With fall duck hunting seasons just around the corner, the U.S. Fish and Wildlife Service’s 2016 continental duck population estimates [PDF] are now available.
These estimates are the result of one of the largest bird surveys in the world conducted annually throughout North America. In years past, they were used to set waterfowl seasons for the current year. However, since the USFWS changed its regulatory timeline, 2016 estimates will be used to set the 2017 waterfowl season structure.
The total 2016 duck population estimate is down slightly at 48.4 million, but still 38 percent above the long term average. Mallards and green-winged teal population estimates are at record highs — 11.8 million and 4.3 million, respectively. Continental blue-winged teal estimates are at 6.7 million, which is lower than 2015 but still well above the long-term average.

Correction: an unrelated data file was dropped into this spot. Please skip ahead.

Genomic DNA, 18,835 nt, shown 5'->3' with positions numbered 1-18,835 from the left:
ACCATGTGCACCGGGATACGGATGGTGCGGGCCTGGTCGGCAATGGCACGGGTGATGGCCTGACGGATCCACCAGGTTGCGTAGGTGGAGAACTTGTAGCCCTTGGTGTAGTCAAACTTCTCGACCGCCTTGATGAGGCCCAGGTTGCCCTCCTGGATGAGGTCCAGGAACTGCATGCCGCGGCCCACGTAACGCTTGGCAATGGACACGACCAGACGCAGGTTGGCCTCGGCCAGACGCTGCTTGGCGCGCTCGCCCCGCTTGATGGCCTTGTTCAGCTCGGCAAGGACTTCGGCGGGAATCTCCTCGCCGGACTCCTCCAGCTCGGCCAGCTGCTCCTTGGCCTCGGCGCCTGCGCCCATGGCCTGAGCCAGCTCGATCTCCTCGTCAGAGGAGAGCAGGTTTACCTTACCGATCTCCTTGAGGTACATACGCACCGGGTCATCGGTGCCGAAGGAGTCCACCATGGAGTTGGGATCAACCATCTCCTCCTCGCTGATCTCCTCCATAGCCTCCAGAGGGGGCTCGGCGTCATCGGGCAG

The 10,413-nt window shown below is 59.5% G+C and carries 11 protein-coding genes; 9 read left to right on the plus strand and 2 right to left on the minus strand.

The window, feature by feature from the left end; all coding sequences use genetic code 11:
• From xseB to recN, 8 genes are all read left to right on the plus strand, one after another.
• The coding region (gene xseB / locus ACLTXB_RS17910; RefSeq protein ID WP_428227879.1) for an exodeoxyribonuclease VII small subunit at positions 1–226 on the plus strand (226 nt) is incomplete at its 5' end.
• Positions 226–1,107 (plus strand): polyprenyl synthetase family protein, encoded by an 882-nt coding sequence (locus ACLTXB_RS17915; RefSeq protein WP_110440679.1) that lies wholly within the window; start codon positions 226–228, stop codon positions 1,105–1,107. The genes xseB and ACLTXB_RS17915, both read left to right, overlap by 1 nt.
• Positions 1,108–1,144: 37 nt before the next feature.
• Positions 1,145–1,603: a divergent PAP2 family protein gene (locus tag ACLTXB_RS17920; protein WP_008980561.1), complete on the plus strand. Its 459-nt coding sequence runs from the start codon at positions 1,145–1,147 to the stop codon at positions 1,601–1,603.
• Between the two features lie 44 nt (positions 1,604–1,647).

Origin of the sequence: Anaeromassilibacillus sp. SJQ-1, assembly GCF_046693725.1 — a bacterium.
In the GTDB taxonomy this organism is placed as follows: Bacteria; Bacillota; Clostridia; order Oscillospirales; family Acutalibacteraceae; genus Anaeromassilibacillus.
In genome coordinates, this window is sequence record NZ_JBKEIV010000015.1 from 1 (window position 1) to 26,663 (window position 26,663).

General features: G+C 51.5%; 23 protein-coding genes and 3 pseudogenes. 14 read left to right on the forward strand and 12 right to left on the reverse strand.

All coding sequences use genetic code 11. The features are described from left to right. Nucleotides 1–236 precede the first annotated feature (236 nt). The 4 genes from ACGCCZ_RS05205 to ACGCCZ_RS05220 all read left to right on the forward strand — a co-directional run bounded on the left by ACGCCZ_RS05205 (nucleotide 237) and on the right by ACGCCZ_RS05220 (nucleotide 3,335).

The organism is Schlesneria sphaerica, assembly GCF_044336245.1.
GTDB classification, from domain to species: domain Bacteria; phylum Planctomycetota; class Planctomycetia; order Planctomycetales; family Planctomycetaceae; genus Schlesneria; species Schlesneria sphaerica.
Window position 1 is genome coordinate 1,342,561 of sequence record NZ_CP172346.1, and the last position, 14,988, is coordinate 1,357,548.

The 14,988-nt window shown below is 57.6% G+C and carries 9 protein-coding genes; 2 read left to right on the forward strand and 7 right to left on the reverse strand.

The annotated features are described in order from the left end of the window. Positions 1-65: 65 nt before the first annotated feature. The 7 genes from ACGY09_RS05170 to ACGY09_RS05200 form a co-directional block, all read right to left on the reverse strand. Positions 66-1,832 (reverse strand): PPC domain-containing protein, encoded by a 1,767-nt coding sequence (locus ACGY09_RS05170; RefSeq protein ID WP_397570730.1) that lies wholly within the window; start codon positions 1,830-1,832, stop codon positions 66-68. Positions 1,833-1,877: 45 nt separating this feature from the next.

“The habitat was drier this year across much of the breeding grounds, and that is likely the reason for a slight drop in numbers,” said Taylor Finger, Department of Natural Resources assistant migratory bird ecologist. “That being said, Wisconsin remains at or near record numbers for many species, and hunters should expect another good year of hunting.”